I'm sure that everyone knows what Amazon is (that big on-line retailer) but you might not know that Amazon was founded in Seattle and is part of a number of other international companies that came out of the US Pacific Northwest (some others are Starbucks and Boeing).
There is a long history of American companies trying to break into the European market with uncertain results. Nancy Green's latest book (which I highly recommend) about The Other Americans in Paris (many of whom were American businessmen) has an entire chapter devoted to doing business in the Hexagon. It wasn't easy in the twentieth century and it's not a cake walk now.
From the tone of the article Amazon seems to be annoyed that they actually have to negotiate and adapt to other markets and other business environments. Their issue is not that they are failing internationally, but that they are not as successful as they would like to be. Now what is more likely here, folks? That all these countries are going to see the light and change their ways so that Amazon's business model can stay the same wherever they go? Or, that they are going to have to adapt and stop whining because the rest of the world is not like the United States?
The French want some protection for local bookstores and the Germans want their labor laws respected, and just what in the heck is wrong with that? For that matter, the Pacific Northwest being something of a hotbed of what Americans call "liberalism" (left-wing thinking such as it is in the US), it strikes me that many Seattleites, Portlanders and the like might just come down on the side of France and Germany in this fight.
And it looks like I'm on to something. Powell's Books, which is something of an institution in Portland, Oregon, USA, got a big boost from Stephen Colbert of the Colbert Report (a US TV program that is widely watched). Colbert's books are published by Hachette. Have a listen:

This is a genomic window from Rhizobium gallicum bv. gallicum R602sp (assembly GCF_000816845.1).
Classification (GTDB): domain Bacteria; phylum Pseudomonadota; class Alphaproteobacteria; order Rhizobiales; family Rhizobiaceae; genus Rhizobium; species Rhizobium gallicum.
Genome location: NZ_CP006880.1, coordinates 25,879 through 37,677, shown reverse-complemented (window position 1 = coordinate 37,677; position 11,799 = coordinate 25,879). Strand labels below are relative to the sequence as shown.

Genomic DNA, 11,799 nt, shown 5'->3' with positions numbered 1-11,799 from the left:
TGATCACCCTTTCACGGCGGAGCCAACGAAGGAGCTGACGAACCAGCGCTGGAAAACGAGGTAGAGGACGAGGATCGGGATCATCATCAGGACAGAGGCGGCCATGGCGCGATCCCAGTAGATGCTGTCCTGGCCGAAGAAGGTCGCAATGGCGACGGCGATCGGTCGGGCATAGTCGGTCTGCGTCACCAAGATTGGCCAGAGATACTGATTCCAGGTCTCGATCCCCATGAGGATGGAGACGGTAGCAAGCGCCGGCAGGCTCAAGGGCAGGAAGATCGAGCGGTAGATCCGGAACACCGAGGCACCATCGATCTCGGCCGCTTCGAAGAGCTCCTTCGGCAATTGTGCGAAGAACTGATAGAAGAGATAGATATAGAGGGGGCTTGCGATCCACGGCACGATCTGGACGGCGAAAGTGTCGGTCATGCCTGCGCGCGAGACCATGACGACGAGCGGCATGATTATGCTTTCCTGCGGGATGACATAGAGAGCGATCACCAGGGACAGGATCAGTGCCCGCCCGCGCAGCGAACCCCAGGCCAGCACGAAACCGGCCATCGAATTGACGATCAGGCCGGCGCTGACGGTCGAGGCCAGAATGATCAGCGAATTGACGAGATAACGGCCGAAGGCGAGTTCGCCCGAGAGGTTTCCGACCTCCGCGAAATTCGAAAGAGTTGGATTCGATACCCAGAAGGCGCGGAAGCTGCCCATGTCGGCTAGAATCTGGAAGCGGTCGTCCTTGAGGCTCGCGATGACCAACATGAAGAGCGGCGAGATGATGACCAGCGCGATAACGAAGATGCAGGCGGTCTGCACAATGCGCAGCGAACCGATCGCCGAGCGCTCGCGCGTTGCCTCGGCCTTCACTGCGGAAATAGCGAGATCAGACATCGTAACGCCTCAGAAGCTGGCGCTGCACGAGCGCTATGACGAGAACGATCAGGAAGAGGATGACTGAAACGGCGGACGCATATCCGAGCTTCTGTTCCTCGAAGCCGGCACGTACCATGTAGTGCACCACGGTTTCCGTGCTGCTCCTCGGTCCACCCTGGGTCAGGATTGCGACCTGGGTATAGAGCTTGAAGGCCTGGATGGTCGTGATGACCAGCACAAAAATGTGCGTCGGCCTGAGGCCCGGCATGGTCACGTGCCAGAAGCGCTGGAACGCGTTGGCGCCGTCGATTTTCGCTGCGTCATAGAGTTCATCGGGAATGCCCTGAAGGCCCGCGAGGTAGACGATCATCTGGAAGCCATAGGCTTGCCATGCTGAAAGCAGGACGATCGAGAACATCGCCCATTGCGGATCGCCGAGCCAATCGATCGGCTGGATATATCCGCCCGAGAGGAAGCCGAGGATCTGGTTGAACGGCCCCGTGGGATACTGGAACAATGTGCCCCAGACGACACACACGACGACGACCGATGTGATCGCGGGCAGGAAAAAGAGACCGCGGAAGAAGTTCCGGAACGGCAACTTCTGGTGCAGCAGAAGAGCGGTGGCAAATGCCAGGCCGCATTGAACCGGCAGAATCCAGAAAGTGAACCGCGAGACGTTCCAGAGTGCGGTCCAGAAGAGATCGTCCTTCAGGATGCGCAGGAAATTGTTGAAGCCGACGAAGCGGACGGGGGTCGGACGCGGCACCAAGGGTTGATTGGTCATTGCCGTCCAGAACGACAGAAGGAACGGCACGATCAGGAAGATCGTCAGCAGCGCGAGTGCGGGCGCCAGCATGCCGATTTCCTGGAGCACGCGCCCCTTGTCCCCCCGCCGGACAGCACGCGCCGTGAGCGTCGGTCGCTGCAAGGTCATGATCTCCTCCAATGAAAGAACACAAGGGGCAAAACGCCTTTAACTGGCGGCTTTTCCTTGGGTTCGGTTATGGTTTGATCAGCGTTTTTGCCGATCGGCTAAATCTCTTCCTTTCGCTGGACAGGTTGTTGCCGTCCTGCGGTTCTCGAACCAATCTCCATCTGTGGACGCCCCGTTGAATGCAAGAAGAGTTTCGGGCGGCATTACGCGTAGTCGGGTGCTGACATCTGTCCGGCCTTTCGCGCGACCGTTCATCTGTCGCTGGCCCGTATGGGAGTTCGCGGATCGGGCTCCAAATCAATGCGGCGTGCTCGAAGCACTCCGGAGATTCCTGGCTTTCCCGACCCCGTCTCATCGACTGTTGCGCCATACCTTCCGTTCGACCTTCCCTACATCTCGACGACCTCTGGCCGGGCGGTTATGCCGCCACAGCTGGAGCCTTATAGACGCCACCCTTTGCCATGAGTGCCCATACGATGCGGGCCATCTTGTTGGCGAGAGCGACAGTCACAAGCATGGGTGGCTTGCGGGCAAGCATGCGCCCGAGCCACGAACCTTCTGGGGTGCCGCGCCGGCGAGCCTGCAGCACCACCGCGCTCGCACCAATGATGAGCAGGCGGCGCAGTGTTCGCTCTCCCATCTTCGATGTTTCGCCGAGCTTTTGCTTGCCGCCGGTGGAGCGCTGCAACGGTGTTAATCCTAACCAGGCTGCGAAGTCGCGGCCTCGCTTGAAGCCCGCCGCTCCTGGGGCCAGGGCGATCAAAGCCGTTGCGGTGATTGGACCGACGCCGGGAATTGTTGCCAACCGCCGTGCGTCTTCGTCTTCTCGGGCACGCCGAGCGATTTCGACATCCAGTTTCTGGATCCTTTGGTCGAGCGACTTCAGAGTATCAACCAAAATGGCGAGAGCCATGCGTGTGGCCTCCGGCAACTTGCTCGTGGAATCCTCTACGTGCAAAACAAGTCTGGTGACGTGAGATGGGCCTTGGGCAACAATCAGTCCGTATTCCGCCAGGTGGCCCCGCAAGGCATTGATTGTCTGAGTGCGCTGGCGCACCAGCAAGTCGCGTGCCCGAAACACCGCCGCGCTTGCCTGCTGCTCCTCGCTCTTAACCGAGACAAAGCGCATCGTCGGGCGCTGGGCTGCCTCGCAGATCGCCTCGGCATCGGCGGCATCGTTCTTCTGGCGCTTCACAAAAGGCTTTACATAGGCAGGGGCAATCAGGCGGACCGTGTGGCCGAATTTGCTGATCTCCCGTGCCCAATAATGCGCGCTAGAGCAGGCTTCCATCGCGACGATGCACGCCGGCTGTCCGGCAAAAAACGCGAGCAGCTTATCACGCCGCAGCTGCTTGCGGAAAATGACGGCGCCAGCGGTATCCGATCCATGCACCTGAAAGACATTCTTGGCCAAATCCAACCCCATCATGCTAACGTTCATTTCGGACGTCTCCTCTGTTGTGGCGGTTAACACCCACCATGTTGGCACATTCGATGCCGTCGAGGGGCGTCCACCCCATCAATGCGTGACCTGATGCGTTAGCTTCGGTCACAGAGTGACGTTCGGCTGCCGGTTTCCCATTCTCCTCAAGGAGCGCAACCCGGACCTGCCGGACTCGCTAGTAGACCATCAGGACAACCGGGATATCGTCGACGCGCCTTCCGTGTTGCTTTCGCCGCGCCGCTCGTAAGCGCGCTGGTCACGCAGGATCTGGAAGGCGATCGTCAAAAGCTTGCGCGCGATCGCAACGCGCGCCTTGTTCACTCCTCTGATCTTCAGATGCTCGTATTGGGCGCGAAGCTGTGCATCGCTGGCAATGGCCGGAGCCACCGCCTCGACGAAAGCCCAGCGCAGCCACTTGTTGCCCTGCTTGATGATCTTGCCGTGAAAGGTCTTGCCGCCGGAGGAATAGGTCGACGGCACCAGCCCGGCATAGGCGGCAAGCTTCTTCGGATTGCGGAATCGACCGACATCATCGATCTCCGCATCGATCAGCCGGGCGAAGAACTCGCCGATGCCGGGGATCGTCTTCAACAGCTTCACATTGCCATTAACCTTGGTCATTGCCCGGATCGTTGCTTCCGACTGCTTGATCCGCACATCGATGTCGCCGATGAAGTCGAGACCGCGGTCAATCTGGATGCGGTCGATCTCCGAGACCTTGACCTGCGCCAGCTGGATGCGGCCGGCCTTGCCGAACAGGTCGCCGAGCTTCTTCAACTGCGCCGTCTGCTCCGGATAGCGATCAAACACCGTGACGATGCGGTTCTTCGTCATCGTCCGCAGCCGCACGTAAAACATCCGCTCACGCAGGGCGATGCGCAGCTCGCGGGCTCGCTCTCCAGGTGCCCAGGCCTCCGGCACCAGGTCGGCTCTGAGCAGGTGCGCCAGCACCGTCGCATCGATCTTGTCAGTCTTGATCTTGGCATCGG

So it's not just the Europeans (UK, France and Germany) kvetching and being "unreasonable" - there are bookstores and authors in the United States who have issues with Amazon as well and now some are calling for a boycott.
When I was studying for my MBA (in Europe) one of the classes was on corporate responsibility and a lot was said about the "contract" under which companies operate anywhere. Not the legal framework, mind you, but the social context. The right of any company to do business is conditional (even in "free market" countries) and where a company is perceived as a being a bad actor, they can lose a lot of business and credibility, too. What I've outlined above is a lot of bad publicity for Amazon with some major stakeholders all over the world loudly expressing their discontent. (And is it not ironic that this criticism travels the world using the same technology on which Amazon has based its business?)
Perhaps if they are not happy with their profits in Europe, a better way to go about it is to engage the stakeholders (a group which, by the way, includes, but is not restricted to, shareholders). That is not "cultural exception" logic - it is simply good business practice:
"Employees, customers, suppliers and distributors, other allies and partners, communities where the company locates facilities (or where the supply chain members are located), owners and investors, creditors, and local, regional and national governments are among the stakeholders to whom it makes sense to pay attention..."This quotation is from Total Responsibility Management by Sandra Waddock and Charles Bodwell. It is available here on Amazon. A modest suggestion to Amazon's management - you guys and gals might want to start reading some of the books you sell.